Model shown detailed in yellow cab and flatbed colourway on a red chassis with grey mudguards. Lights and radiator grille detailed in silver finish. Other colourway versions included : dark green cab/platform on grey chassis with red mudguards, light blue cab/platform on grey chassis with dark blue mudguards, yellow cab/platform on grey chassis with blue mudguards, dark blue cab/platform on grey chassis with red mudguards, light grey cab/platform on grey chassis with red mudguards, dark blue cab/platform on red chassis with black mudguards, dark blue cab/platform on red chassis with grey mudguards, yellow cab/platform on grey chassis with red mudguards, pale green cab/platform on grey chassis with red mudguards.

< SHACKLETON 8 TON DYSON TRAILER

The Shackleton 8 ton Dyson trailer could be used alongside any of the Shacklton Fodens. As with the Foden lorries the Dyson flatbed trailer came in a variety of colourways, the one shown opposite in dark blue flatbed finish with grey chassis and red mudguards with towing eye to the front. The thick card picture box came with two small end flaps and one large tuck-in flap to both ends.

SHACKLETON ‘DAVID BROWN’ TRACKMASTER 30 > 

Like the Shackleton Foden models this ‘David Brown’ Trackmaster 30 came with a clockwork motor drive. Crawler tractor in red colourway finish ( I have only come across this colourway finish but that does not mean to say it was the only finish available ), with black rubber tracks and chimney. Model came complete within a picture card box with lift off lid.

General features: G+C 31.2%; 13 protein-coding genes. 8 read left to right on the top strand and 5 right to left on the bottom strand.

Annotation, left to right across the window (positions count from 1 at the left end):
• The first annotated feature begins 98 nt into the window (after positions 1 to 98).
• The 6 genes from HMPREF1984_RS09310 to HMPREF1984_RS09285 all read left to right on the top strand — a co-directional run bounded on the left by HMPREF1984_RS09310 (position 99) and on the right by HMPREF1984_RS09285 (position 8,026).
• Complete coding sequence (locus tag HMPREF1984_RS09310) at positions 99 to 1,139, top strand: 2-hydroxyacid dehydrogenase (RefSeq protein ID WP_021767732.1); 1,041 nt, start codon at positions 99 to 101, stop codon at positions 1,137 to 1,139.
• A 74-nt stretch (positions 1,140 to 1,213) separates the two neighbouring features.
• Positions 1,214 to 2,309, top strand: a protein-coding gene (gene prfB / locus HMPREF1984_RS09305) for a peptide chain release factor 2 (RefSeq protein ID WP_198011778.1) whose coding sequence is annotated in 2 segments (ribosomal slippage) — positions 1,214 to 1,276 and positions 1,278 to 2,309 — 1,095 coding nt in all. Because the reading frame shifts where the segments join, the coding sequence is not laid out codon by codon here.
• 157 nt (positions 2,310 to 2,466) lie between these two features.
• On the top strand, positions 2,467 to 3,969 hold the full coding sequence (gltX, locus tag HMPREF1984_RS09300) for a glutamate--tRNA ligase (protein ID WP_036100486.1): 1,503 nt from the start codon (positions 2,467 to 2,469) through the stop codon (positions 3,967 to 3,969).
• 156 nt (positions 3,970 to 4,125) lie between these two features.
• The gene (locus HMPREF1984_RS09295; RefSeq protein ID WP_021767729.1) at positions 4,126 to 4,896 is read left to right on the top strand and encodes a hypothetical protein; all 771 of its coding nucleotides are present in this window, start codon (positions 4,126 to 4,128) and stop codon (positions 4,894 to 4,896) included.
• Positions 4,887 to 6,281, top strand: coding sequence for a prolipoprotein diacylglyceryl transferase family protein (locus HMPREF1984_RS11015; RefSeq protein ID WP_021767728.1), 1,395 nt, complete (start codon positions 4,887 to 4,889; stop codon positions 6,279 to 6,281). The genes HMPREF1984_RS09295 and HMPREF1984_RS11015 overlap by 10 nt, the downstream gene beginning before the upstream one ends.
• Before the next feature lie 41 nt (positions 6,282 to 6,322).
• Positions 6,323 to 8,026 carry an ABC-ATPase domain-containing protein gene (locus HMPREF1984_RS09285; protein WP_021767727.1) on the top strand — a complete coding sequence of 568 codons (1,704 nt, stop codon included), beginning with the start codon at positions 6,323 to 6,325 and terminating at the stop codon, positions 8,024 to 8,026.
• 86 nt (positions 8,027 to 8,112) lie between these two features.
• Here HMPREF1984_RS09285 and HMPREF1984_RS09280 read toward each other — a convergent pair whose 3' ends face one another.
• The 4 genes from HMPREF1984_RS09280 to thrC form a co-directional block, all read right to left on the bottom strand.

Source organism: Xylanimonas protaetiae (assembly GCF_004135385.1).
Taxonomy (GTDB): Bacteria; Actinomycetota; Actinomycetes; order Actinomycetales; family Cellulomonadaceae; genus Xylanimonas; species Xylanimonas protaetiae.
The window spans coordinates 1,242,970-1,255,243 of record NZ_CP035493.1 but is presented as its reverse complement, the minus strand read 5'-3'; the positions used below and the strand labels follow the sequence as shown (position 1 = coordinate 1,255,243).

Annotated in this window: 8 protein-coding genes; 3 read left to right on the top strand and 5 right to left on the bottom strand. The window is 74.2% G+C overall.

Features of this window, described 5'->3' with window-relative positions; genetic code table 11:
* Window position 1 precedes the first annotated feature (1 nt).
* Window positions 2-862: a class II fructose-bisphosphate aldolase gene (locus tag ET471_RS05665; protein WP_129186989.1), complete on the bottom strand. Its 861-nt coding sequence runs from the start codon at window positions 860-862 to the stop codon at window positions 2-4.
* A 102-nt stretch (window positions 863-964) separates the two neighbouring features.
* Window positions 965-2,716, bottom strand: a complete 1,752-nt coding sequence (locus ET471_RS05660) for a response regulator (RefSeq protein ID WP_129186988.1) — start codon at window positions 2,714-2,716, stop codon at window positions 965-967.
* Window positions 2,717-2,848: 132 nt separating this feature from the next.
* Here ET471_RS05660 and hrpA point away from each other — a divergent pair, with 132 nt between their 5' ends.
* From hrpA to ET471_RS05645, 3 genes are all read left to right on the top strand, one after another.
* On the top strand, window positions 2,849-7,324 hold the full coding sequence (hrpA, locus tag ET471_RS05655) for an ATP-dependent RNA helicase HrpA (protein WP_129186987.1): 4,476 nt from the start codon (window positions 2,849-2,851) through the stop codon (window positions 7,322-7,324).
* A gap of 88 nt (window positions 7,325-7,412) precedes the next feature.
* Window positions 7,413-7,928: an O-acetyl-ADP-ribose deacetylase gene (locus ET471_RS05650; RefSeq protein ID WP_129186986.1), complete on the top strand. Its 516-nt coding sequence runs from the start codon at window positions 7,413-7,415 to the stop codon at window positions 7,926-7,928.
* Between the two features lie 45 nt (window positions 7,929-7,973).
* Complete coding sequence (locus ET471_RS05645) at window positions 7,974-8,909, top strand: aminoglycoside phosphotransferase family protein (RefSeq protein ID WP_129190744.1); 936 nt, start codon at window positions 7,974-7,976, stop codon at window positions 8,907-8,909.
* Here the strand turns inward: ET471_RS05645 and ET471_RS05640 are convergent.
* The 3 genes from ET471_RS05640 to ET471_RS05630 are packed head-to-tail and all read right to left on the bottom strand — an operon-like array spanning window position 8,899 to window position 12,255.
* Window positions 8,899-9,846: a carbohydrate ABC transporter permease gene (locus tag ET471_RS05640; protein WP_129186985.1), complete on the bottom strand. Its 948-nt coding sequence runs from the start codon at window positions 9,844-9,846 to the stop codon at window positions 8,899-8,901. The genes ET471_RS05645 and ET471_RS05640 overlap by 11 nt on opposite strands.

Above is a typical advertisement of the day for Shackleton Foden models which were placed in publications such as Meccano Mgazine etc. Interesting to note that the retailer must have placed the original advertisement as it is their name that appears with no mention of the manufacturer !

NOT QUITE THE END OF THE STORY !

In 1958 the Foden factory saw the introduction of lightweight glass-reinforced plastic (GRP) used in cab production. The first Foden GRP cab was the distinctly styled S21 model with its large split windscreen and bulbous front wheelarches. The S21 was initially nicknamed the ‘Spaceship’ or ‘Sputnik’ by the commercial press, but it is its other endearing nickname of ‘Mickey Mouse’ which seems to have outlasted them all. Not certain how the ‘Mickey Mouse’ name came about, the names that last tend to stick often come from the drivers of the vehicles themselves. Did they think that the S21 looked nothing like a conventional lorry ? or perhapse some wag though that head on it did resemble the cartoon character ? whatever it was the S21 which re-emerged as a ‘Shackleton’ model sometime in the 1990′s.

 < REPRODUCTION ‘SHACKLETON’ LTD. EDITION S21 PLATFORM LORRY

The S21 Mickey Mouse cabbed platform lorry was produced as a limited edition reproduction ‘Shackleton’ model in the late ’90′s by Frank Hardern using original tooling and dies. Produced in dark green colourway finish the model was produced with a resin cab, pressed steel chassis with a wooden platform body. Unlike the originals which were clockwork driven the S21 was powered by an electric motor turning through universal drive shafts to the rear bogie.